Decarlo Brown/Towson University
Towson University students Ameena Ruffin and Korey Johnson share their thoughts on their historic win and the legacy they hope to leave behind.
Ameena Ruffin, 21, and Korey Johnson, 19, went from passionately arguing current events on campus to becoming the first Black women ever to win a national debate championship. This past March, the Towson University students triumphed against 169 other teams in the country’s ultimate war of words, the Cross Examination Debate Association Championship.
ESSENCE talked to the astute competitors exclusively about their historic win and the legacy they hope to leave behind:
“I am excited about our win,” shared Ruffin. “Black women have never won a national championship, but this was the time. I felt that way going into the tournament.”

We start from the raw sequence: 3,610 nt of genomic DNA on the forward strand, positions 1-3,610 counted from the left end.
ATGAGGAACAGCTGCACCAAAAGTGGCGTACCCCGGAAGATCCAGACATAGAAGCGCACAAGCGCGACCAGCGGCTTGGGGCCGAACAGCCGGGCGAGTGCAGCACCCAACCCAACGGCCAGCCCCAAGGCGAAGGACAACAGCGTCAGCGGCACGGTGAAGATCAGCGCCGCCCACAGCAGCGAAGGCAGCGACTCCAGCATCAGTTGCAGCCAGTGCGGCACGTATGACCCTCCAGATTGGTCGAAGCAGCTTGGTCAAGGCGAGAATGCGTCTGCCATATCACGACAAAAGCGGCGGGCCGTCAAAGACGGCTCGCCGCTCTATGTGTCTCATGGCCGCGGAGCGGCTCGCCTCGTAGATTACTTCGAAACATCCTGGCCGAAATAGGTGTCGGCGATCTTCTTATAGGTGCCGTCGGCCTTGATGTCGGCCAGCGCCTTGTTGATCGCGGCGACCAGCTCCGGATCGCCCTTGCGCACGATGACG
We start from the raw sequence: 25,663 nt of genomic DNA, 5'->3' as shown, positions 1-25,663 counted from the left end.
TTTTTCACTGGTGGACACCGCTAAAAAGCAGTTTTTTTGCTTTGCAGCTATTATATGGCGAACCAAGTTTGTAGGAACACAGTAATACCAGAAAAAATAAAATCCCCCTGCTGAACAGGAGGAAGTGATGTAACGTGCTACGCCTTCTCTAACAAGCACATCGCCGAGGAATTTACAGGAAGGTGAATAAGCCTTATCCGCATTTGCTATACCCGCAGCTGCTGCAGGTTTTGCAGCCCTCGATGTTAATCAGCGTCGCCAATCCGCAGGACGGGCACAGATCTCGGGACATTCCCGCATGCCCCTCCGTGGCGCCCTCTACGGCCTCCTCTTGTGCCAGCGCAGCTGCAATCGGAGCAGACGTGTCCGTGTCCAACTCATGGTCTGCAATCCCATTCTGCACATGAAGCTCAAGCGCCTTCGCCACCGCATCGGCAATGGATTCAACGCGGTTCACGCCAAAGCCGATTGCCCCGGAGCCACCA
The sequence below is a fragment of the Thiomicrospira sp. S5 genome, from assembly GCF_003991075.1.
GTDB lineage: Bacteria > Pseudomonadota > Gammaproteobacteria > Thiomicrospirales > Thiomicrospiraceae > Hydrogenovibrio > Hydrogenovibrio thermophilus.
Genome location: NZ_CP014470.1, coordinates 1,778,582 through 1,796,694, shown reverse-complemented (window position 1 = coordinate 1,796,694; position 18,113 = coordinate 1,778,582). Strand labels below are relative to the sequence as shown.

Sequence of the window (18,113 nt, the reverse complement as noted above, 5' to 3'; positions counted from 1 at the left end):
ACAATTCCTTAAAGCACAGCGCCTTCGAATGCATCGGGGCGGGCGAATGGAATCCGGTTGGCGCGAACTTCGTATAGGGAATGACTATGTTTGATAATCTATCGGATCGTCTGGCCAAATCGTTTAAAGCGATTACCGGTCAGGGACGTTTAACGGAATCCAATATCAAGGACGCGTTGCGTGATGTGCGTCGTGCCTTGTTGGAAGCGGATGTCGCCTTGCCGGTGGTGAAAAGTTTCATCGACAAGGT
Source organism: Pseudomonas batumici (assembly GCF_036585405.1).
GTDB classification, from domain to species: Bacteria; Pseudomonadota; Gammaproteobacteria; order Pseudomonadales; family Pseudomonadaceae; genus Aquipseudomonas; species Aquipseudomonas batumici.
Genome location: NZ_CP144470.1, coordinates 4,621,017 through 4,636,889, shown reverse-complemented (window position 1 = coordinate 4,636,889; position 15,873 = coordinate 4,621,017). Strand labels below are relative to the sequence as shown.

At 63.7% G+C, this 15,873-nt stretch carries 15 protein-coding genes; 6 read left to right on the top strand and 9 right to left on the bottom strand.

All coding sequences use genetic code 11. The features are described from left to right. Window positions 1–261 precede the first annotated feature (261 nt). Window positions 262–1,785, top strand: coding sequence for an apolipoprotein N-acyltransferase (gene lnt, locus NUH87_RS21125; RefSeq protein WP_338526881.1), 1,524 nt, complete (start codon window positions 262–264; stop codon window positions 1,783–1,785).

“Many smart African-American women debaters came before us, and to be representing all that hard work was special for me,” added Johnson who credited their win to one of those Black women in particular — the duo’s coach Amber Kelsie.
“She debated at Dartmouth and passed her survival strategies to us,” said Johnson.
According to Ruffin the number of Black debaters is growing, but in no way proportional to their population numbers on college campuses. “More women and people of color are able to add their experiences and change the way we deliberate about policies,” she said. “[Becasuse of that] I see the field expanding.”
“Personally I joined because being able to use my knowledge and say what’s on my mind is important for me. Debating makes me feel as though I have a voice,” said Johnson.
It’s their voice that these great debators hope to leave as their legacy. “We want people to use our debates and the research within them to orient themselves toward academic spaces. We want others to be able to use our scholarship to build upon their own,” said Ruffin.
Read more about Ruffin and Johnson in the August issue of ESSENCE Magazine.
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